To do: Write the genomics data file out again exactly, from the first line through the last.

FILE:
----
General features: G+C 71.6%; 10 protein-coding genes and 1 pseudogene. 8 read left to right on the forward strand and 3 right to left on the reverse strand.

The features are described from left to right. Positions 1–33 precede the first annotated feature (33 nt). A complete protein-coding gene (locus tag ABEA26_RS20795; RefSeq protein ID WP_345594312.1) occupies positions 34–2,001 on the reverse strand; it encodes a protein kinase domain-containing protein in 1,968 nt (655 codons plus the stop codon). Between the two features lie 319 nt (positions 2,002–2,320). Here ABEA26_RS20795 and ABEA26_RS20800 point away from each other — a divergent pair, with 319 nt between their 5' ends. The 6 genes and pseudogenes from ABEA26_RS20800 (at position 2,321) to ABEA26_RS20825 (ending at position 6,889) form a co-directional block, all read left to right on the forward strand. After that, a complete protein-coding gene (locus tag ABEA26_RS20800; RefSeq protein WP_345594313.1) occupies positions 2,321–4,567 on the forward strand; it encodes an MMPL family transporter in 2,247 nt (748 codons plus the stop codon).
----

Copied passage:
General features: G+C 71.6%; 10 protein-coding genes and 1 pseudogene. 8 read left to right on the forward strand and 3 right to left on the reverse strand.

The features are described from left to right. Positions 1–33 precede the first annotated feature (33 nt). A complete protein-coding gene (locus tag ABEA26_RS20795; RefSeq protein ID WP_345594312.1) occupies positions 34–2,001 on the reverse strand; it encodes a protein kinase domain-containing protein in 1,968 nt (655 codons plus the stop codon). Between the two features lie 319 nt (positions 2,002–2,320). Here ABEA26_RS20795 and ABEA26_RS20800 point away from each other — a divergent pair, with 319 nt between their 5' ends. The 6 genes and pseudogenes from ABEA26_RS20800 (at position 2,321) to ABEA26_RS20825 (ending at position 6,889) form a co-directional block, all read left to right on the forward strand. After that, a complete protein-coding gene (locus tag ABEA26_RS20800; RefSeq protein WP_345594313.1) occupies positions 2,321–4,567 on the forward strand; it encodes an MMPL family transporter in 2,247 nt (748 codons plus the stop codon).